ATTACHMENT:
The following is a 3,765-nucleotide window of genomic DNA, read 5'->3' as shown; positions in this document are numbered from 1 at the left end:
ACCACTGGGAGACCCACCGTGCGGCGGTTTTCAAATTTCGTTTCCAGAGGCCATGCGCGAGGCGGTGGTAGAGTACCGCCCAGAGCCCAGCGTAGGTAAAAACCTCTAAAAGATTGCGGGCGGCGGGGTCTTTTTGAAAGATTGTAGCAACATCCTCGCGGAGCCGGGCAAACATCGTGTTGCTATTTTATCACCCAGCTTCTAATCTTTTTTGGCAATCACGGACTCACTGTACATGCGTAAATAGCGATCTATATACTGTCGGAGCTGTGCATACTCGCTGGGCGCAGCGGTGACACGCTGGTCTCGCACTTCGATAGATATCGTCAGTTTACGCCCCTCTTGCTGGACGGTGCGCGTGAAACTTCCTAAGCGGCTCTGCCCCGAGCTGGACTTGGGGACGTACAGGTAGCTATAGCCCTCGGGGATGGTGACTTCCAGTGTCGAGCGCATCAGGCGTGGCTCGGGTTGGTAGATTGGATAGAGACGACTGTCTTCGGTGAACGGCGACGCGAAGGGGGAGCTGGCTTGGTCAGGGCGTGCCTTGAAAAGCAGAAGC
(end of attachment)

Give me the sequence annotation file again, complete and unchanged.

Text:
The following is a 3,765-nucleotide window of genomic DNA, read 5'->3' as shown; positions in this document are numbered from 1 at the left end:
ACCACTGGGAGACCCACCGTGCGGCGGTTTTCAAATTTCGTTTCCAGAGGCCATGCGCGAGGCGGTGGTAGAGTACCGCCCAGAGCCCAGCGTAGGTAAAAACCTCTAAAAGATTGCGGGCGGCGGGGTCTTTTTGAAAGATTGTAGCAACATCCTCGCGGAGCCGGGCAAACATCGTGTTGCTATTTTATCACCCAGCTTCTAATCTTTTTTGGCAATCACGGACTCACTGTACATGCGTAAATAGCGATCTATATACTGTCGGAGCTGTGCATACTCGCTGGGCGCAGCGGTGACACGCTGGTCTCGCACTTCGATAGATATCGTCAGTTTACGCCCCTCTTGCTGGACGGTGCGCGTGAAACTTCCTAAGCGGCTCTGCCCCGAGCTGGACTTGGGGACGTACAGGTAGCTATAGCCCTCGGGGATGGTGACTTCCAGTGTCGAGCGCATCAGGCGTGGCTCGGGTTGGTAGATTGGATAGAGACGACTGTCTTCGGTGAACGGCGACGCGAAGGGGGAGCTGGCTTGGTCAGGGCGTGCCTTGAAAAGCAGAAGC